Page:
Finding a solution to a partially specified FSM [Digital Circuit]

Discussion in 'Homework Help' started by knmonster, Jun 8, 2012.

  1. knmonster

    Thread Starter New Member

    Jun 8, 2012
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    Hi everyone, I've been trying to figure this out but I'm not sure what exactly I need to do.
    Given:
    [​IMG]
    where the inputs are xy
    and
    [​IMG]
    Which is the hardware schematic for the left flip-flop F1.

    I need to fill in the automaton and complete the hardware schematic for the right flip-flop F0, using a jk flip-flop.

    I think I have the missing states, but I'm not entirely sure how to do this problem.
    This is based of the sr flip-flop. If I can even do it like that.
    00 - top, 01 - right, 10 - left, 11 -bottom

    As for figuring out the logic for the jk inputs of the jk flip flop, I'm not even sure how to begin. One of the things that is confusing me is that on the same 11 or 00 transition, a logic transformation will enable it to either stay or transition. I don't understand how it can transform to two different things. The only thing i've thought about to getting around that would be using the jk flip-flop Q output along with x and y or possibly using the F1 output from the sr flip-flop?
     
  2. WBahn

    Moderator

    Mar 31, 2012
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    4,805
    Q1) What is the transition table for the left FF circuit that you posted? Make a table that has three columns for inputs, x, y, F, and one output column, F'. Here F' means the next value of F, not the complement of F. If that's confusing, then be more explicit and call it Fnext.

    Q2) Now, using this as the known circuit for the left FF and using the information from the FSM transition diagram for the required behavior of the right FF, what is the transition table for the whole ASM? Since you don't know which value of the left FF corresponds to which state in the table, this involves a bit of detective work. So pick one of the states and figure out the next state transitions from that state both ways and check to see which is compatible with the diagram. If only one of them is, then that is the only assignment that has a chance of being correct. If neither of them are, then the circuit has no solution (assuming no errors made to that point). If both of them are, then either assignment is still possible. Proceed to one of the other states and repeat the process. Do this for all states making sure that each state has at least one assignment of the left FF that is compatible with the FSM. If so, then assign the value of the left FF to those states that only have one compatible choice. For the rest, assign them according to the need to keep all four states unique.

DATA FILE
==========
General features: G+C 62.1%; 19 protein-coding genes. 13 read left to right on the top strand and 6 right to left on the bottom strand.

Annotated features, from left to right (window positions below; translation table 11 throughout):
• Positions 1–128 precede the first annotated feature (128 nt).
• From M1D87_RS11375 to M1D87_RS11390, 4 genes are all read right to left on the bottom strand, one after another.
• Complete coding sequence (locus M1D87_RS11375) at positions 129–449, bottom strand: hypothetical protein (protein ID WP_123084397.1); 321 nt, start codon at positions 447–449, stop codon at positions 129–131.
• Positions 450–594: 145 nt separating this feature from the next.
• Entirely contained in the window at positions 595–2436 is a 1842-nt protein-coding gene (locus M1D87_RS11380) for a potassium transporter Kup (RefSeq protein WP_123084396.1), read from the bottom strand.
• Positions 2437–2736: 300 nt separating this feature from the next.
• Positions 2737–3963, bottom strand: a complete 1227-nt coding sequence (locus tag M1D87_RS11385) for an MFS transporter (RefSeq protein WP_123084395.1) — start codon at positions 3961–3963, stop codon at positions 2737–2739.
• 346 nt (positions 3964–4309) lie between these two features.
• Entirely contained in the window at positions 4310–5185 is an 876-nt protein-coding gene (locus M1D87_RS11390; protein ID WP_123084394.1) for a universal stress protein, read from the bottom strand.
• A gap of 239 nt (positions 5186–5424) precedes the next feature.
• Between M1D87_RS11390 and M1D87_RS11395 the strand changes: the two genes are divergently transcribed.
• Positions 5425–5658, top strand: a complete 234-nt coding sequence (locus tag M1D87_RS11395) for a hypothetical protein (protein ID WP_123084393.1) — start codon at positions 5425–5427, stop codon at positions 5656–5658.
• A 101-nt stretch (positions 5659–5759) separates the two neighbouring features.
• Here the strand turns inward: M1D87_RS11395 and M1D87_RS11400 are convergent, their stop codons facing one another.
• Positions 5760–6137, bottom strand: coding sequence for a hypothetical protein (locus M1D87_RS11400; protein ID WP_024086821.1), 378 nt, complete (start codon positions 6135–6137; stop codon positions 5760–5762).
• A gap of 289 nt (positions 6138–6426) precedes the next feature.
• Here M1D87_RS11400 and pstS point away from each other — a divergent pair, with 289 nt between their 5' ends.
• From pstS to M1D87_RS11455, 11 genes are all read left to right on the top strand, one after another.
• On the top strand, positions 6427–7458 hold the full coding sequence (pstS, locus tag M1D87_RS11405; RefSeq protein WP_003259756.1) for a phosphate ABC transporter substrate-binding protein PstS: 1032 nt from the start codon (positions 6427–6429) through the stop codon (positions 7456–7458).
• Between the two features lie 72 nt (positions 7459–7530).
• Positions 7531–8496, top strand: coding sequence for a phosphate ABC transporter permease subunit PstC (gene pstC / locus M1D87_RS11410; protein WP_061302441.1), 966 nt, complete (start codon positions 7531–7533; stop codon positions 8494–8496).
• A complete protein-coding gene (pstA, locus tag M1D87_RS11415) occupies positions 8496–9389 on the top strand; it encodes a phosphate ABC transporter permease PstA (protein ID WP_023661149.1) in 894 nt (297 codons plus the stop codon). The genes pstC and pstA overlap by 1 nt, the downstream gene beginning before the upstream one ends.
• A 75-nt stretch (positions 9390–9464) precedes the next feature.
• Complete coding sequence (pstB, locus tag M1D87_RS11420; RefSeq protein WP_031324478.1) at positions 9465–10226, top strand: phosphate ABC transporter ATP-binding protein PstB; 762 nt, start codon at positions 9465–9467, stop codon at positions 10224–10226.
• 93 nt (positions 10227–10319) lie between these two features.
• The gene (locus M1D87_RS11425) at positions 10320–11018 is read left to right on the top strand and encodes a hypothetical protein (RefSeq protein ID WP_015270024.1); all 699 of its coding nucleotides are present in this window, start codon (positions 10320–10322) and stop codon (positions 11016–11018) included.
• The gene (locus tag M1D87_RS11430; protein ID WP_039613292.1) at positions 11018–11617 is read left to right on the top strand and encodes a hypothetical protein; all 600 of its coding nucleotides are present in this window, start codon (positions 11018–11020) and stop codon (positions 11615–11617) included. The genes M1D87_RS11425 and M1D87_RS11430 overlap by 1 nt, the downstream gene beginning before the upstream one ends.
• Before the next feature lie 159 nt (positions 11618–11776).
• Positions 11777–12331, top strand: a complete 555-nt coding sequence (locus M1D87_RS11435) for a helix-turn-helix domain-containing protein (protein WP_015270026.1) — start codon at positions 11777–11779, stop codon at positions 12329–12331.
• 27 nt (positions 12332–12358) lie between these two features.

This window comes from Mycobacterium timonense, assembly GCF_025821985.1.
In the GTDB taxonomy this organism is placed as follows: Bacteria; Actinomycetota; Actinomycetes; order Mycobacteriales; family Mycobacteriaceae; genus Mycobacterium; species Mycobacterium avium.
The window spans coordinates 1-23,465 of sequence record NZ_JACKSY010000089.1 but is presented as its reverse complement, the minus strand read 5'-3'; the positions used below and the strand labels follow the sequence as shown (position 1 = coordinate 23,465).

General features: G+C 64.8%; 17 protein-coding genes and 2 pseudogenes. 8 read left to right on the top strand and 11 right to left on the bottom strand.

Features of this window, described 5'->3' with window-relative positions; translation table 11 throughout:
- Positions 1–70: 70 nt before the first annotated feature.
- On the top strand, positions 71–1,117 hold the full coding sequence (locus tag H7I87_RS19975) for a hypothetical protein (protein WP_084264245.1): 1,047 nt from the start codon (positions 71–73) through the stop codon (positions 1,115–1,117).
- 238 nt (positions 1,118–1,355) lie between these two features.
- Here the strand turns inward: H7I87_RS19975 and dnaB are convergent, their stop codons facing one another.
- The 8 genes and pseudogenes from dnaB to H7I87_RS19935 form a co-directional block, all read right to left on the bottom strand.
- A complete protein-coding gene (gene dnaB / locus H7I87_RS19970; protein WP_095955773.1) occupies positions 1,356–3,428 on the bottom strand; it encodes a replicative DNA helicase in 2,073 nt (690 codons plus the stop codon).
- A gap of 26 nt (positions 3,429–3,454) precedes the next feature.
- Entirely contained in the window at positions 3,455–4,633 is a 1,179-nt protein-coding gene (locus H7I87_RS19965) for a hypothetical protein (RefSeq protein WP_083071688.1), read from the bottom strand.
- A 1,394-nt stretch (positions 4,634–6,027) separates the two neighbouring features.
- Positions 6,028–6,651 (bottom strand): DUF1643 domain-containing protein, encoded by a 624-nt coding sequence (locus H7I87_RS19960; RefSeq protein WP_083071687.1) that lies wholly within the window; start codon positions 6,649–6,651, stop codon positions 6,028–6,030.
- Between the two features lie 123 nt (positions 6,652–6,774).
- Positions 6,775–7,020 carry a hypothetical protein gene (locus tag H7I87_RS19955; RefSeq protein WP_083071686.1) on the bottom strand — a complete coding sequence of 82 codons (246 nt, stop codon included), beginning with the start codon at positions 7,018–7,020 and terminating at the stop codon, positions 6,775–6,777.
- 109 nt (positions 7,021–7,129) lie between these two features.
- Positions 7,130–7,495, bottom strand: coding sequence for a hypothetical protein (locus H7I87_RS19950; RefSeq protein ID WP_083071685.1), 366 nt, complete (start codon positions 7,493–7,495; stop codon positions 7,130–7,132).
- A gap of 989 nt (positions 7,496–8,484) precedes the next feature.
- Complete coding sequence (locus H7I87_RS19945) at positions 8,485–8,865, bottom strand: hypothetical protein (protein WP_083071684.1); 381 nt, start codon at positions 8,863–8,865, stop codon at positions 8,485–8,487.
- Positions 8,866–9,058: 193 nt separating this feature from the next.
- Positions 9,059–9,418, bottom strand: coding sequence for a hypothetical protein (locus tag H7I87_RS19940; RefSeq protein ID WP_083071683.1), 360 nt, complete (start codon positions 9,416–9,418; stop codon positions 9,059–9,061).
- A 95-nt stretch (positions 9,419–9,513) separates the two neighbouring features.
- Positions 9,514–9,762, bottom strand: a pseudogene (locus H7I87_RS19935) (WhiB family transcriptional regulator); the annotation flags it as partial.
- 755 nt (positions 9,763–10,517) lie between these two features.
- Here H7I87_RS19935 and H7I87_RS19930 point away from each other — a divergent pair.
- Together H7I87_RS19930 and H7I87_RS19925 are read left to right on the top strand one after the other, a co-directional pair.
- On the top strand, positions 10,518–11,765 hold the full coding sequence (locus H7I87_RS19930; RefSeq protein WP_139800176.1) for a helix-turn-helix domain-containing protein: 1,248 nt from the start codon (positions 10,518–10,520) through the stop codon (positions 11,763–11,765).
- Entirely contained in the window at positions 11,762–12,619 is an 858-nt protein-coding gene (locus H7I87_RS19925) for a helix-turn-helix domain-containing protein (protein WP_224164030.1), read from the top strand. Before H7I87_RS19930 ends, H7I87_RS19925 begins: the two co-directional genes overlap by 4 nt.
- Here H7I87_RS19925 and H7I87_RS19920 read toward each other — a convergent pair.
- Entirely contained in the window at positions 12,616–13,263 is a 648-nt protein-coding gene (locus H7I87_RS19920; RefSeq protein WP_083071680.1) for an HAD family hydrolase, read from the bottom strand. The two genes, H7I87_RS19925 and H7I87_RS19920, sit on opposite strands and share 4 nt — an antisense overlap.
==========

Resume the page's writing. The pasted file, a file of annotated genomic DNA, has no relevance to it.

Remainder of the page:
Q3) Now that you have a completed FSM, what is the complete transition table for the whole thing?

    Q4) Now what is the control logic truth table for the J and K inputs of the right FF?

    Q5) Now what is the logic schematic for the JK FF.
     
  3. WBahn

    Moderator

    Mar 31, 2012
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    You got it backwards. Post your answer to my Q1 if you don't see why.
     
  4. WBahn

    Moderator

    Mar 31, 2012
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    I either think this is a really good exercise or a really bad exercise. If they have you actually build the circuit and verify that it works, then it is a really good exercise because it won't work properly or consistently. If it is just a design problem on paper, then it is a really bad exercise because it is teaching you to build circuits that won't work properly or consistently (unless they go into what its weakness is and how to deal with it).
     
  5. knmonster

    Thread Starter New Member

    Jun 8, 2012
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    Q1) For the transition table I gotL
    X Y F F'
    0 0 F F
    0 1 F 1
    1 0 F 0
    1 1 F F

    I'm not entirely certain I did this correct, but with it my values would be:
    10 -top, 00 - left, 11 -right, 01 - bottom?

    Q3)
    [​IMG]

    I'm not sure how to go from here to the implementation table though. I know I use the flip flop excitation table, but the example in the book are really confusing. Can you provide an example to get started?
    Thanks, I really appreciate your help.
     
  6. WBahn

    Moderator

    Mar 31, 2012
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    What you have so far is correct.

    Since we already know what the answer for the left FF, let's do it as an example. We would need to do it anyway as a check that we got our table correct, so it kills two birds with one stone.

    The excitation logic is nothing more than the inputs to the FF that are required to move from the present state, Q, to the desired next state, Q'. For the RSFF, it is:

    Q Q' R S comment
    0 0 x 0 Can either leave unchanged (00) or clear (10)
    0 1 0 1
    1 0 1 0
    1 1 0 x Can either leave unchanged (00) or set (01)


    With this, we go to our transition table for the whole thing and pull out the information for just the left FF and make two Karnaugh maps, one for R and one for S.

    Down the left column is the present state while across the top row will be the xy inputs (i.e., the same as your table). I'm calling the left state 'A' and the right state 'B'.

    For each cell in the table, we simply look at the systems transition table and see what A is going from and going to. For instance, in the state 00 with input 00, the A is going from 0 to 0. We then look at our excitation table and see that, to accomplish this, it doesn't matter what R is, but S has to be a 0. So we put 'x' in the R table and '0' in the S table in that cell.